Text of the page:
Innovate a media piece to get out of the analysis morass
Posted Oct 13 2009 10:01pm
Jump ahead of the “conversation”
In the morass that is analysis of social media, branding, and consumer sentiment revealed, I see one choice a corporate entity can make. Jump ahead of the “conversation” by producing a focused media piece which helps the public see that you know how to offer value through new media. By innovating your own media piece, you control its appearance – and may be able to quantify public sentiment directed at the piece.
For example, a large company might decide to create a specific social presence through new media, as a particular type of educator. This presence is, at first, an addendum to who they already are. (It’s not enough to have an F.A.Q. on the website, though it is a good start.)
Plan your own media piece
What the company can do is plan their new media presence around an educational product. Let’s say a solar company produces a short video suitable for school-age children, explaining how solar works. By including this in their branding, they may become more memorable and more approachable to parents and grandparents. This can be extended as far as the company wants to go. Note: Avoid any scent of company propaganda. Answer tough questions head-on. Think legacy.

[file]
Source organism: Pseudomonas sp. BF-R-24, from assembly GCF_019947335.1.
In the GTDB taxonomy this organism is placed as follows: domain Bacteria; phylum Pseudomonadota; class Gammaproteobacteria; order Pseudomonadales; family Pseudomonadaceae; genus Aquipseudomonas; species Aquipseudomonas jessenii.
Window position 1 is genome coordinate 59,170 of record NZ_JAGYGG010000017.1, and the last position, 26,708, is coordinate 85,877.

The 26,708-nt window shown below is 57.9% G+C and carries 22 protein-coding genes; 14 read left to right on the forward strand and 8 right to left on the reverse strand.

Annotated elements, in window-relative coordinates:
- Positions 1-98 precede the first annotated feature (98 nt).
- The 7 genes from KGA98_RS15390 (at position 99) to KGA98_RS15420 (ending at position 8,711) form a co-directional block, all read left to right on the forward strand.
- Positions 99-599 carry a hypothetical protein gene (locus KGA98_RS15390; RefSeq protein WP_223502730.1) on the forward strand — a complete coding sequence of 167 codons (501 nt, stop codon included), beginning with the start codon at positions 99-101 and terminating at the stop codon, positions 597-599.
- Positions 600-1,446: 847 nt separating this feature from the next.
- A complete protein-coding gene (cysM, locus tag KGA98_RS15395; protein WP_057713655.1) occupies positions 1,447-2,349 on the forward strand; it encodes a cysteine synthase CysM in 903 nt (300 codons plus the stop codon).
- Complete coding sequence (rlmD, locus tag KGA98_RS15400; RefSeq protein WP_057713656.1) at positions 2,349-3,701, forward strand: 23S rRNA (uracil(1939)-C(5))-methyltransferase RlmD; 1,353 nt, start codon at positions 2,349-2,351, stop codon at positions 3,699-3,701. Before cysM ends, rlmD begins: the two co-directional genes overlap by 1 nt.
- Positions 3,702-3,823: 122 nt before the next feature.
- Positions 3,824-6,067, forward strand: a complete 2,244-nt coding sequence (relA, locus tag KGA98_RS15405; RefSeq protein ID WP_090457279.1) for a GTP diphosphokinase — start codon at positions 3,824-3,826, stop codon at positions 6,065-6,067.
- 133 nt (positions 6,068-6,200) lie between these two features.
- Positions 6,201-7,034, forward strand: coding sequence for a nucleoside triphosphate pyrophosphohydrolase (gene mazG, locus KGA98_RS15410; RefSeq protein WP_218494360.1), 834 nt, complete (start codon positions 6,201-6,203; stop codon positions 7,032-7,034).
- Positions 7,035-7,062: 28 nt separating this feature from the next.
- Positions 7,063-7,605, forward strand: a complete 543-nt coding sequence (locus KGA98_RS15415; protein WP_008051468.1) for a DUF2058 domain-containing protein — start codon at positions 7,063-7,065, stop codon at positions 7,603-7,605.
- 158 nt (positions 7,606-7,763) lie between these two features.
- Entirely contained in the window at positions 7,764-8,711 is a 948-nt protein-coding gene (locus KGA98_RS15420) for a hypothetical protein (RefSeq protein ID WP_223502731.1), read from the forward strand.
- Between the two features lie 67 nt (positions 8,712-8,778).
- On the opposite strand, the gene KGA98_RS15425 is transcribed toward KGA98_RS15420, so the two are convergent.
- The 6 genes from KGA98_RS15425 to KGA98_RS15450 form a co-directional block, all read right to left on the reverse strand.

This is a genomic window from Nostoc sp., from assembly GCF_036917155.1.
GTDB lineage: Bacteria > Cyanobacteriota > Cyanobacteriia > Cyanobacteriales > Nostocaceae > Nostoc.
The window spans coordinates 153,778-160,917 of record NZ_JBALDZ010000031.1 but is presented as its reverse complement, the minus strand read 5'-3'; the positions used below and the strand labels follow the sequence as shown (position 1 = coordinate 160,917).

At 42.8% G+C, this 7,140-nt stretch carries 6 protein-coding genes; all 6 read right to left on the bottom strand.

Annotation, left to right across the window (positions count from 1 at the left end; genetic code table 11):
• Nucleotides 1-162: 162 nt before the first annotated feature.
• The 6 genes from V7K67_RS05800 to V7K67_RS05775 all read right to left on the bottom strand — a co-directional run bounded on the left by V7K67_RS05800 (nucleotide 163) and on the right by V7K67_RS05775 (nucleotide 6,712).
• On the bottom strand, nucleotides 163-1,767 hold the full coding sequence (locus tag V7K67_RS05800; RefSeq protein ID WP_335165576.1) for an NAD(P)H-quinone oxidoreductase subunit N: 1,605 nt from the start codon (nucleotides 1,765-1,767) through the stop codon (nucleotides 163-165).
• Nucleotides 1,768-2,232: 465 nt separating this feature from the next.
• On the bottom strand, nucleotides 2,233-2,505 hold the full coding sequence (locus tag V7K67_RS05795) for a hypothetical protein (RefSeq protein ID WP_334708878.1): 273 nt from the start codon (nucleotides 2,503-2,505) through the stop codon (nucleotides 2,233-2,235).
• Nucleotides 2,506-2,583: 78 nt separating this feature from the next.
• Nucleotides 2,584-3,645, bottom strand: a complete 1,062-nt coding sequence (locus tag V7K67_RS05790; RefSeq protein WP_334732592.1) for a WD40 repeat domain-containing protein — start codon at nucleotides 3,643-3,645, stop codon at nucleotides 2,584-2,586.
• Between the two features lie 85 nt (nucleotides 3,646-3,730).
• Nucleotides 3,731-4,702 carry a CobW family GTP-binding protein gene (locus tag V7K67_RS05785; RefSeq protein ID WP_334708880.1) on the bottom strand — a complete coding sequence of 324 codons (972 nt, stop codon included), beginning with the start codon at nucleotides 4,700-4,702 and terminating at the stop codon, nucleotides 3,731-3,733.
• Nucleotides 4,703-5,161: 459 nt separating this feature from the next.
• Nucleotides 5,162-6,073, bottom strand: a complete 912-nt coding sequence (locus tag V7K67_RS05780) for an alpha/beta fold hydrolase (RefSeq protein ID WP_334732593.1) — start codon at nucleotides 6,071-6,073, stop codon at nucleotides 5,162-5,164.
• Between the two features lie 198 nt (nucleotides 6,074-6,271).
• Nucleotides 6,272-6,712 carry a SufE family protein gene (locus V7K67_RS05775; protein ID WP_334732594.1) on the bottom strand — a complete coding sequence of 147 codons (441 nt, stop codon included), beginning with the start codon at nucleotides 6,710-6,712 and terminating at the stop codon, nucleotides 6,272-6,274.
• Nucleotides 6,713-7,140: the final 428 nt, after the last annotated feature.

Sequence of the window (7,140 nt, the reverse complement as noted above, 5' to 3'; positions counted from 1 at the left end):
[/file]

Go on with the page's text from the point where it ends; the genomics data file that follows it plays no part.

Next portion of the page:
Analysis isn’t very analytical right now
Rather than flail around looking for a lighted path on a huge and changeable ocean, companies can develop a special presence which inherently shows who they are and where they’re going. Trying to quantify how the public views your product or your company by looking at the conversation on Twitter, for example, is not yet proven to be worthwhile. Give your public a place to gather which is a real gift, not a sales channel.
A people piece helps people relate
Proactive innovation, making use of crowdsourced ideas and rewarding the crowd with recognition, could take a company closer to their goal. The goal should be to be “favored” in new media. Creating your own funnel of appropriate information allows you to measure views, participation, and sentiment. Monitoring becomes more focused and more meaningful.
Okay, over to your brain: Comments now being accepted!